Monday, July 4, 2022 @ 8:00pm – 10:00pm (EDT)
United States Capitol, Washington, DC, United States
Online and in-person

Bring a blanket and head to the West Lawn of the Capitol for a free Independence Day Concert. The event is hosted by Mickey Guyton and will feature the National Symphony Orchestra along with artists including Darren Criss, Yolanda Adams, Andy Grammer, Gloria Gaynor, Keb’ Mo’, Emily Bear, and Loren Allred. (Gates open at 3 pm; West Lawn, United States Capitol; FREE)

Guyton will lead an all-star cast in a patriotic evening of unrivaled musical performances by top stars from pop, country, R&B, classical, and Broadway featuring the National Symphony Orchestra under the direction of premier pops conductor Jack Everly.

Tips for attending in person:

About United States Army Band "Pershing’s Own"

Since 1922, The United States Army Band "Pershing’s Own" has maintained a tradition of excellence as the premier musical organization of The U.S. Army. The band was founded by Army Chief of Staff and General of the Armies John J. “Black Jack” Pershing to emulate European military bands he heard during World War I. The U.S. Army Band continues to play an important role in events of national and international significance. Since its original organization, “Pershing’s Own” has grown to meet a wide range of commitments, including support for over 2,000 military funerals each year in Arlington National Cemetery, as well as other events of national and international significance. Wreath-laying ceremonies by heads of state and foreign dignitaries at the Tomb of the Unknown Soldier, and special reviews for foreign dignitaries at the White House and the Pentagon are among the many events supported by "Pershing’s Own" around the Nation’s Capital. The Soldiers of The U.S. Army Band come from some of the most prestigious music conservatories and universities in the country. Beyond their ceremonial roles, band members routinely display their versatility and superb musicianship while performing in chamber group performances, on recital programs, and as soloists for summer concerts.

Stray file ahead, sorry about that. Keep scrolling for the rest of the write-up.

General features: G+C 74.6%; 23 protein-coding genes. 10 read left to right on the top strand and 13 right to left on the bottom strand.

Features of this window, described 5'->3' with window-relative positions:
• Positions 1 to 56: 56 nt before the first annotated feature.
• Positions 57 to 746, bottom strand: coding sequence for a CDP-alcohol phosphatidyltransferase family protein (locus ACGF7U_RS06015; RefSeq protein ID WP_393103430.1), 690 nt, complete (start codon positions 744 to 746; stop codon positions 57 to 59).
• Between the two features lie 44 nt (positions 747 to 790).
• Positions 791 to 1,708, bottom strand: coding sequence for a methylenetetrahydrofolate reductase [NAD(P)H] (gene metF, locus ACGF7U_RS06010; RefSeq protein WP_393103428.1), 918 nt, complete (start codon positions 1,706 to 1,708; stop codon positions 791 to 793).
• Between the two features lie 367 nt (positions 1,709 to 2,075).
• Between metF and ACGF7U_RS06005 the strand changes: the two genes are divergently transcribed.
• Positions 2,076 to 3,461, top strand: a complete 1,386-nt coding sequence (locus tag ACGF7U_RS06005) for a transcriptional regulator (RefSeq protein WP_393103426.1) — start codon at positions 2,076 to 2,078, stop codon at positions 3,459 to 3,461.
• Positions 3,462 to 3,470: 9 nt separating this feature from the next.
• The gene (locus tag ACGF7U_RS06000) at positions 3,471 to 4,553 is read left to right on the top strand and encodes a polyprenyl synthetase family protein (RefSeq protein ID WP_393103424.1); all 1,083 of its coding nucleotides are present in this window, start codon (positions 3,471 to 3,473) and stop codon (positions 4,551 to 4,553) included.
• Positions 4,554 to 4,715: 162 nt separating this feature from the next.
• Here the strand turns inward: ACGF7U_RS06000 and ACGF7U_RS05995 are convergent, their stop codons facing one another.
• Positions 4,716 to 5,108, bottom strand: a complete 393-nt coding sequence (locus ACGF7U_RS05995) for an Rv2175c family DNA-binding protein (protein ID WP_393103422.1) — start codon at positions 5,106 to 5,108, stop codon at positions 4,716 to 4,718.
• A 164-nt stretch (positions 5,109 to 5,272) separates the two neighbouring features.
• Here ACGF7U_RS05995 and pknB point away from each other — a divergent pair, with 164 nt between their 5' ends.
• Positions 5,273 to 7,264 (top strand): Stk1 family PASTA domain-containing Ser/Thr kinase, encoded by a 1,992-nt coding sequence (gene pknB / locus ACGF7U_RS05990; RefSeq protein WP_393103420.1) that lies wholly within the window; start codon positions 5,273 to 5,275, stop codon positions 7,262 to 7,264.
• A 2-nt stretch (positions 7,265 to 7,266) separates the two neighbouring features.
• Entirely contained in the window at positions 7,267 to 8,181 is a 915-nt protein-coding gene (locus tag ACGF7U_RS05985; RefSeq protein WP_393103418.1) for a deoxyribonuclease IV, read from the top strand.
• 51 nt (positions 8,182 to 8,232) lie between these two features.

About U.S. Army Herald Trumpets

The U.S. Army Herald Trumpets are the official fanfare ensemble for the President of the United States. Founded in 1959 and patterned after traditional British “fanfare” trumpet ensembles, the U.S. Army Herald Trumpets were formed to add pageantry to official military ceremonies. A performing element of The United States Army Band "Pershing’s Own" in Washington, DC, the ensemble has performed for countless events of national and international significance. Notable events include 12 presidential inaugurals, the “G8” Economic Summits in 1984, 1990 and 2004, the 50th Anniversary of the United Nations, and State Arrivals for heads of state at The White House. In addition to their official duties, The U.S. Army Herald Trumpets have performed in the opening ceremonies for the 1980 and 2002 Winter Olympic Games, the 1984 Summer Olympic Games, and the 1996 Centennial Olympic Games. The ensemble has also performed at nationally and internationally televised events such as Super Bowl XXXIX, ESPN Sports Nation Live, The Kennedy Center Honors, and the relighting of the Statue of Liberty. Their appearances for A Capitol Fourth, Christmas in Washington, and the National Memorial Day Concert are seen annually over national broadcasting networks and global military networks. The Herald Trumpets have been featured with orchestras from around the world including the National Symphony Orchestra, the New York Philharmonic, the Hollywood Bowl Orchestra, the Istanbul State Symphony Orchestra, the Boston Pops, the Cincinnati Pops, and with the Mormon Tabernacle Choir and Orchestra at Temple Square in Salt Lake City.

About Joint Armed Forces Chorus

The Joint Armed Forces Chorus is comprised of chorus members from The U.S. Army Chorus and Army Voices, The Soldiers Chorus’ of the U.S. Army Field Band, The U.S. Navy Band Sea Chanters, and The U.S. Air Force Singing Sergeants.

United States Capitol

First St SE
Washington, DC 20004
United States